Reception[edit]

The first public performance was on 9 October 1922 in the smaller hall at the Odd Fellows Mansion in Copenhagen. It was performed by the five musicians mentioned in the Copenhagen Wind Quintet. The reviews were positive. Berlinske Tidende mentioned the work's "manly seriousness, rhythmic grace, fertile humour... The theme turned out to be Carl Nielsen’s beautiful melody for the hymn My Jesus, let my heart receive (Min Jesus, lad mit Hjerte faa from Halvthundrede Salmer) – only one line of music, but the longing and devotion of a mind are released in these few bars." It concluded that "the members of the Wind Quintet gave the new work an excellent performance and were rewarded with the warmest applause."[3]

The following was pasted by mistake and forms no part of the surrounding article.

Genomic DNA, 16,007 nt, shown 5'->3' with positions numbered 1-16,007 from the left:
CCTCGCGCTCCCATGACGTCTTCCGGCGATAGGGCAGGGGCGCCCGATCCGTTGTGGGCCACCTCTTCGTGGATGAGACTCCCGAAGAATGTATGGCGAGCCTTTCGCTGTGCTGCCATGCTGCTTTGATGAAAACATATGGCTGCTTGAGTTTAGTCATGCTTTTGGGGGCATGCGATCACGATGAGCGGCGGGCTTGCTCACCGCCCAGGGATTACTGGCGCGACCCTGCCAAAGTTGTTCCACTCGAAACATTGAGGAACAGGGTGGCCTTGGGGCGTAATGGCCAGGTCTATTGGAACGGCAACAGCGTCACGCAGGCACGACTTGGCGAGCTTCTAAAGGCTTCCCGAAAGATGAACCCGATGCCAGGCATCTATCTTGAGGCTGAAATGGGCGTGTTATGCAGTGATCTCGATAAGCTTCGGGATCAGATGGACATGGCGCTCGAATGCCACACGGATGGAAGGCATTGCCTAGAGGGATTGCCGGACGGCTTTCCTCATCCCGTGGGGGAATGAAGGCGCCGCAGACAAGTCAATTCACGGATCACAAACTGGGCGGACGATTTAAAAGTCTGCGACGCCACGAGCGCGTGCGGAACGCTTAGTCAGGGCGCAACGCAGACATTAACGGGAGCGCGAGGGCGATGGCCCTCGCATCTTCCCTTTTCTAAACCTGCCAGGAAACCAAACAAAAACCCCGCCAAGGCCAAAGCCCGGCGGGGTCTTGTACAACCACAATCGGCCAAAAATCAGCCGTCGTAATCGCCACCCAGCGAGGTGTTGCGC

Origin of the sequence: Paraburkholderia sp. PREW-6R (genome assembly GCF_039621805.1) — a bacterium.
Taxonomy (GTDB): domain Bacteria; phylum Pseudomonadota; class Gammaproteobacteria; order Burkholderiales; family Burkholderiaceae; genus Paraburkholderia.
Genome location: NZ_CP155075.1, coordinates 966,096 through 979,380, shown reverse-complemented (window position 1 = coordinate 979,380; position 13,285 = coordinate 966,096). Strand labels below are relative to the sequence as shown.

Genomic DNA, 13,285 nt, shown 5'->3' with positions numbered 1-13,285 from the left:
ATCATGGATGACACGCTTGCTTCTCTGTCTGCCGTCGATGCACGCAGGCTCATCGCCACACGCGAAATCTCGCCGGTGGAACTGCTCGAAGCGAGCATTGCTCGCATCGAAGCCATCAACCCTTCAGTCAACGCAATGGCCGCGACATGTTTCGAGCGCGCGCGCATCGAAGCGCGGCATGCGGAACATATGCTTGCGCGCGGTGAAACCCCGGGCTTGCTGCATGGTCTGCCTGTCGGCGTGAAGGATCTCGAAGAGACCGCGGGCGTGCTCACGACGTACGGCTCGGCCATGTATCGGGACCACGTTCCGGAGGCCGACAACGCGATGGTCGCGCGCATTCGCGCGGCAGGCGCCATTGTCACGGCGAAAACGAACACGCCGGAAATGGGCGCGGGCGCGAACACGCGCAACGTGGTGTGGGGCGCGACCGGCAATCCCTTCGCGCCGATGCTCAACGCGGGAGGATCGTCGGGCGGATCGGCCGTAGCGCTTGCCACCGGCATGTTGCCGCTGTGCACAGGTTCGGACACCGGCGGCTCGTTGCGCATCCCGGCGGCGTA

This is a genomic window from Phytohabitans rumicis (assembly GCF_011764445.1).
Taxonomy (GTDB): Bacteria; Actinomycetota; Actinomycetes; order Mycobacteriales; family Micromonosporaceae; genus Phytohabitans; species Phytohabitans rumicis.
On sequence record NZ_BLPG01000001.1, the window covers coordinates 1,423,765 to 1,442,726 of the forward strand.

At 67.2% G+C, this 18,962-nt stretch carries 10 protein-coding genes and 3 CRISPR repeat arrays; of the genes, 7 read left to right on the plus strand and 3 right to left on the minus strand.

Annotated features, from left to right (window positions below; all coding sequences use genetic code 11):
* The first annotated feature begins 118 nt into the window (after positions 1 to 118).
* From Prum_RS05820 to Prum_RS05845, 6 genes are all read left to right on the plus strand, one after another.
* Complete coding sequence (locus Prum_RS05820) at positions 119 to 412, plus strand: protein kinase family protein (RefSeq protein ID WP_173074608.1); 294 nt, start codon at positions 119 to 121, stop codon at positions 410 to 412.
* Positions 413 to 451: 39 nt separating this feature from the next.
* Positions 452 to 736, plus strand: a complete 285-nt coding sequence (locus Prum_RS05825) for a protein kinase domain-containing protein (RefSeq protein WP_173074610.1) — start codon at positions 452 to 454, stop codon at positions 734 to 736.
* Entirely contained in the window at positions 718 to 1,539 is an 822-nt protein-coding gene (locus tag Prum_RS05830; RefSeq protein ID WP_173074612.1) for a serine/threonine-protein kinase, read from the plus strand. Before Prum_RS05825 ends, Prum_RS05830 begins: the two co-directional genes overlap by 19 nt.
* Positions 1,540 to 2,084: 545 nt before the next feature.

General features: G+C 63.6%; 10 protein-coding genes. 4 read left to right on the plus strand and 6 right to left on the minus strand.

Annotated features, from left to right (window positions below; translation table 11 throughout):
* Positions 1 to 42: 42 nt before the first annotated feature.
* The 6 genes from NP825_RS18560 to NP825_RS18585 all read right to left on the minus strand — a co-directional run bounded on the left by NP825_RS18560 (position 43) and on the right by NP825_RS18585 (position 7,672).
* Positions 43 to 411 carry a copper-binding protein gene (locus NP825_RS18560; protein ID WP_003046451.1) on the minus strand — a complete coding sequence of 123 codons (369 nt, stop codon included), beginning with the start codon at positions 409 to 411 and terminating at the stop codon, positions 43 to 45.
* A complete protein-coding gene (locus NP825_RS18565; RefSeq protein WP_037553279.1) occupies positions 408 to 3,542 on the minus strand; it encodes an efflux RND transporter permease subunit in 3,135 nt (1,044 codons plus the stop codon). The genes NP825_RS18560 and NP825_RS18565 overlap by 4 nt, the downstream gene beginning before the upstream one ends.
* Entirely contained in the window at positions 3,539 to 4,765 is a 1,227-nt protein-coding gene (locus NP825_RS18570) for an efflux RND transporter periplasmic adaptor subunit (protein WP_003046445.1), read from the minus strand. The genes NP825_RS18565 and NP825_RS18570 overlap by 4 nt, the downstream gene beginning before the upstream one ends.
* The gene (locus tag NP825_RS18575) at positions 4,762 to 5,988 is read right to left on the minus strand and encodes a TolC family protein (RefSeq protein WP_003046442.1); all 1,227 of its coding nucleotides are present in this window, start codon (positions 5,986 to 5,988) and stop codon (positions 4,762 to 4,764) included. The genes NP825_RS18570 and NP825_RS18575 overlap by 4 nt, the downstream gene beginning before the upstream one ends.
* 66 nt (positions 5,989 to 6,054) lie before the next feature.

The wind quintet was frequently played during the composer’s lifetime, including a performance at the International Music Week in Berlin on 29 March 1923.[3]

Performances today[edit]

On the basis of information from the Carl Nielsen Society, the Wind Quintet is one of Nielsen's most widely performed works, both in Scandinavia and the rest of the world.[5]

References[edit]

  1. ^ a b c d e Ray, Ashley. "Carl Nielsen Wind Quintet opus 43". Ray Ashley. Retrieved 26 February 2014. 
  2. ^ a b "... a whole pile of works". Carl Nielsen Society. Carl Nielsen Society. Retrieved 17 February 2014. 
  3. ^ a b c d "Carl Nielsen: Chamber Music 2", Carl Nielsen Edition, Royal Danish Library. Retrieved 26 October 2010.[dead link]
  4. ^ a b "Carl Nielsen: Quintet for Wind Instruments, Op.43 (1922)", Sierra Chamber Society Program Notes. Retrieved 10 November 2010.
  5. ^ "Performances", Carl Nielsen Society. Retrieved 30 October 2010.

External links[edit]